The Château de Versailles features the ultimate formal French garden, created with geometric precision. Long walks are lined with statues, pools and waterways abound, vistas are—literally—king-sized. These monumental grounds just outside Paris are as much of a draw as the sumptuous palace of Versailles itself, and this year celebrates the 400th anniversary of the birth of the genius behind the greenery, landscape architect André Le Nôtre. Now, an exhibition titled André Le Nôtre in Perspectives, 1613–2013 brings events to a grand finale, showing his lesser-known sides with over 500 works.
The gardens of Versailles are extraordinary, even by Louis XIV’s unquestionably royal standards. This was a colossal undertaking—40 years in the making—that saw laborious shifting of endless wheelbarrow loads of soil, and the installation of 400 sculptures and 1,400 fountains.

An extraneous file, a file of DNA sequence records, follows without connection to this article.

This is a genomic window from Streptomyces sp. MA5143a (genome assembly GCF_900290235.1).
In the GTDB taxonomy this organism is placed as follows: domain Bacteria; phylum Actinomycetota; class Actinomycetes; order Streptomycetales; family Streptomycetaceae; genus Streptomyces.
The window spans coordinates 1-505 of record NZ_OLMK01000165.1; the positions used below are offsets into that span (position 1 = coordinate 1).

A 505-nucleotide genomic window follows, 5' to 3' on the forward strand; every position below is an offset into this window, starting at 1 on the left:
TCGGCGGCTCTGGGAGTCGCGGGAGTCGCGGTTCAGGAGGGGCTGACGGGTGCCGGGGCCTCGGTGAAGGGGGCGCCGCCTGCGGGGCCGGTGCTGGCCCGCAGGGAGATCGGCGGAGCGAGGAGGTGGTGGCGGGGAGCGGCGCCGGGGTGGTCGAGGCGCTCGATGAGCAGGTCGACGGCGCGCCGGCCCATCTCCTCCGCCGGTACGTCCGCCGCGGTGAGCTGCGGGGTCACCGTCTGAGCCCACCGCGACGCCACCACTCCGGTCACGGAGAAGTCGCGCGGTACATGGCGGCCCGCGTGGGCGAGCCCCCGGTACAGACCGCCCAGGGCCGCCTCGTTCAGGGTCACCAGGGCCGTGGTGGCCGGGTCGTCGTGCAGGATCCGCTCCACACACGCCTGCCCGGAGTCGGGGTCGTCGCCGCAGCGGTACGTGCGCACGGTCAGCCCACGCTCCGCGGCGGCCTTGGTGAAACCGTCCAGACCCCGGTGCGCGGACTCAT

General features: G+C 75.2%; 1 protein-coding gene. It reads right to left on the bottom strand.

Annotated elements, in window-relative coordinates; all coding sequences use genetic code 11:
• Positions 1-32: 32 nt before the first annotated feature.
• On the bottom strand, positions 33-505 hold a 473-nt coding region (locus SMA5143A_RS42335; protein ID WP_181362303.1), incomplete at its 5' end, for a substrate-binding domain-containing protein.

All this year, the palace and the parterres have buzzed with events, and an army of gardeners maintain the grounds. New restorations, reconstructions, and the return of sculptural masterpieces have all ramped up the gardens close to their original magnificence when, with crowds of dukes, viscounts, and courtiers in his orbit, the Sun King ruled.
André Le Nôtre in Perspectives is an eye-opening exhibition that makes plain that Le Nôtre was much more than Louis XIV’s principle gardener. You wonder where he found the time. Beyond his royal roles, Le Nôtre was also a major collector of paintings, bronzes, and medals. His art collection was so revered that his house featured in Parisian guidebooks of the time.
Within the exhibition, a 15-metre-long model shows how Le Nôtre used optical illusion to cheat the eye, playing with perspective by gradually increasing the size of water features so they appeared closer, and “hiding” pools and stairs in what only appeared to be a flat landscape. Visitors also learn that, far from the popular idea of his gardens as stiff and unbending, Le Nôtre also invented gazons Japonais, “wildflower meadows” (unlike the trim grass of English landscaping). Movies, photographs, technical drawings, and even Le Nôtre’s own desk all bring the thinking behind this 17th-century living masterpiece to life.